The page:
A French gage with the classic gage-like flavour, yet whereas most gages prefer warm climates, Oullins Gage also grows well in the cooler climates of the UK and northern Europe. Rated by the noted Victorian writer Hogg as having "exquisite flavour and handsome appearance".
Oullins Gage gets its name from the town of Oullins near Lyon in France, where it was first discovered. It is also known as Reine Claude d'Oullins.
The fruit is large by gage standards - more like a small plum (and reckoned by some experts as a gage-like plum rather than a true gage). It is a particularly attractive golden colour, with faint red dots - very pretty in a fruit bowl.
Oullins Gage is equally good for fresh or culinary use. Eaten fresh, the flesh is sweet and gage-like - perhaps not as good as some others, but far better than most shop-bought plums. For culinary use, pick slightly early when it is still firm. The flavour of Oullins Gage is also fairly consistent between seasons, and it will perform well even in a poor summer.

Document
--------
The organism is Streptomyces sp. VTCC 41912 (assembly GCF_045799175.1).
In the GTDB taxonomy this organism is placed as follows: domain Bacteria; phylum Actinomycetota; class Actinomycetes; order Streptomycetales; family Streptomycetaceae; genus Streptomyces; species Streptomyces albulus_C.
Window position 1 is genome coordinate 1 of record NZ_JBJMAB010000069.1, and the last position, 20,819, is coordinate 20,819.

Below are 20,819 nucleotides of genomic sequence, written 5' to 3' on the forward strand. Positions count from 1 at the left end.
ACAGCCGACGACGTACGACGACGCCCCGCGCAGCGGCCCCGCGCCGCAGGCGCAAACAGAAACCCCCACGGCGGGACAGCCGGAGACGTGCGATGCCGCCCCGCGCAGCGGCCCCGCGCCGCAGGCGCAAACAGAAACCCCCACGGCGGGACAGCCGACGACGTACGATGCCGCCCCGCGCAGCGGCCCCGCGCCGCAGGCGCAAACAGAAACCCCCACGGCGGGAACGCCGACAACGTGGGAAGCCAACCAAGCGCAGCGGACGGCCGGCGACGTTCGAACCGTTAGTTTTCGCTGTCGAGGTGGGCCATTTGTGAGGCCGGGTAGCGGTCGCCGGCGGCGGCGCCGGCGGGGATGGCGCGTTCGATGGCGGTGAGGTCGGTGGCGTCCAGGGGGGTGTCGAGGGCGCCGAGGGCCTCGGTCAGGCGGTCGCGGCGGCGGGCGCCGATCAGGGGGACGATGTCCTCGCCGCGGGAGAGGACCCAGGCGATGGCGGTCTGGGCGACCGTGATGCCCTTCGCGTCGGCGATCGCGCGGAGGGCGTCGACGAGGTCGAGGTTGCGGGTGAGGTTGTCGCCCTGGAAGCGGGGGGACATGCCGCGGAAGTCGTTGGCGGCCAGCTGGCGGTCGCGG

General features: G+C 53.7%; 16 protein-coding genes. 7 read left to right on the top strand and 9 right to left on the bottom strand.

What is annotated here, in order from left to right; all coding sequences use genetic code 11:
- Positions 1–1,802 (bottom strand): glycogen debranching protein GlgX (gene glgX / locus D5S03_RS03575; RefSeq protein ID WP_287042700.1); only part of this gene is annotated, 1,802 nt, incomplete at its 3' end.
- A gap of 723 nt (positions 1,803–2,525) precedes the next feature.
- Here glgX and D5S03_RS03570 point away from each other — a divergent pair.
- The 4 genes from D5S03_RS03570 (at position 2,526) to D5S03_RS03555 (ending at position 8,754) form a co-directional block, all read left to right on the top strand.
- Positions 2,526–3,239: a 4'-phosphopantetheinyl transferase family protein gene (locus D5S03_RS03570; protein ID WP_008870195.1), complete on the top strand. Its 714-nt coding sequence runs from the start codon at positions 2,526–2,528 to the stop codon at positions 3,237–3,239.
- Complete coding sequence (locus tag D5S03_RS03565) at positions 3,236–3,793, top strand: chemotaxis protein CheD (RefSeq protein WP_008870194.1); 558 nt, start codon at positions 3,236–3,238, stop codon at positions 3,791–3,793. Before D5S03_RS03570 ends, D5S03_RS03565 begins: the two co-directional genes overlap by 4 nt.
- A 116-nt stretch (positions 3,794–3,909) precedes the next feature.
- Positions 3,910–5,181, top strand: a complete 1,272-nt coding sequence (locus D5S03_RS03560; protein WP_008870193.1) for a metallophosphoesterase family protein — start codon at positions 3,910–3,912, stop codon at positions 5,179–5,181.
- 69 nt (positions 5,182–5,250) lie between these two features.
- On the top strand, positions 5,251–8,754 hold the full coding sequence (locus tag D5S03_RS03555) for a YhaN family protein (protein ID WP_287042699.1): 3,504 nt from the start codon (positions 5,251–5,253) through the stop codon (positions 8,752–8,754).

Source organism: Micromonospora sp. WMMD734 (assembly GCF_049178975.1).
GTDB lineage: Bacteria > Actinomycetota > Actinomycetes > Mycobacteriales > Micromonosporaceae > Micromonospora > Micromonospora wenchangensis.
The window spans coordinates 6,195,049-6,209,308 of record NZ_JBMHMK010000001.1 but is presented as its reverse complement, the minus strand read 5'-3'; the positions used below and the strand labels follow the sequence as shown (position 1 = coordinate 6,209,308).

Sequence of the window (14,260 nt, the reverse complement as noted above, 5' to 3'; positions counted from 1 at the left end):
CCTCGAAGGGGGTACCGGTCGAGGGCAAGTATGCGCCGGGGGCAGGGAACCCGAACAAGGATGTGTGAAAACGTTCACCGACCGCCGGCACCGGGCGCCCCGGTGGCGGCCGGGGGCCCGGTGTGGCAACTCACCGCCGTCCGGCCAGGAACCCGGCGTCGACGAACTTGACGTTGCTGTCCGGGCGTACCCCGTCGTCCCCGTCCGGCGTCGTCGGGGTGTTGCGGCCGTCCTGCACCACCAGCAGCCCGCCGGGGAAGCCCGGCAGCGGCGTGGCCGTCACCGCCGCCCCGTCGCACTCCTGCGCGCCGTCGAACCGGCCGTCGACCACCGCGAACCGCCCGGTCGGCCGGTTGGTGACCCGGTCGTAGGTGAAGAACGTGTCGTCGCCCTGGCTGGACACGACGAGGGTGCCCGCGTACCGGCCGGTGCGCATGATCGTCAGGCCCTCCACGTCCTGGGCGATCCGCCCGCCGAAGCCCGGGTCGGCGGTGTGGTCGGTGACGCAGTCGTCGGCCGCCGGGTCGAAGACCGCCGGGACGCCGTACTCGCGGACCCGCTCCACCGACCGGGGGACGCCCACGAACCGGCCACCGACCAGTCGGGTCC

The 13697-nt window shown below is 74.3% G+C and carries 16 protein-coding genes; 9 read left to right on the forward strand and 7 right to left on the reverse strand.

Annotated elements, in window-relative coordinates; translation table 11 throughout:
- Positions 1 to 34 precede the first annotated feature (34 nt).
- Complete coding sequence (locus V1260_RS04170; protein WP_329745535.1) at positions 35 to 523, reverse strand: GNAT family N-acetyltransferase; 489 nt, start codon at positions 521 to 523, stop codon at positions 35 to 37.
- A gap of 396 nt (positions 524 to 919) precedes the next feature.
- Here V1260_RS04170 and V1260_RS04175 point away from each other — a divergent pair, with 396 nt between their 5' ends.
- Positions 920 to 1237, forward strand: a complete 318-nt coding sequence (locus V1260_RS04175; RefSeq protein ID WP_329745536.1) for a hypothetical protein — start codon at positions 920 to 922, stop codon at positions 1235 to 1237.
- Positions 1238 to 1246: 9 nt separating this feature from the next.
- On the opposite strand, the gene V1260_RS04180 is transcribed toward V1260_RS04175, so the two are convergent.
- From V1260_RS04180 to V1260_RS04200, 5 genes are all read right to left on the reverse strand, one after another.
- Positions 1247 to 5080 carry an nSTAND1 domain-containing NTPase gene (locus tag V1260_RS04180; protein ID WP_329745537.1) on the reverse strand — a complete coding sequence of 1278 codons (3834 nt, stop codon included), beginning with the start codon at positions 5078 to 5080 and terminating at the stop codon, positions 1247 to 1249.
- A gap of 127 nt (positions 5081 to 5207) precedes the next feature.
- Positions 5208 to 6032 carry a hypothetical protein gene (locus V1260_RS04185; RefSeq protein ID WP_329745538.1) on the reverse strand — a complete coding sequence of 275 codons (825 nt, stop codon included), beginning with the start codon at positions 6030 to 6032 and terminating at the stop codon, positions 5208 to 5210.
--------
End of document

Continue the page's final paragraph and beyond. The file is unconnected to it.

The stone is semi-clinging.
It is interesting to compare Oullins Gage (a gage-like plum) with one of its offspring - Opal. Opal is a true plum but best considered as a gage-like plum, since it inherits some of the gage-like flavour of Oullins Gage.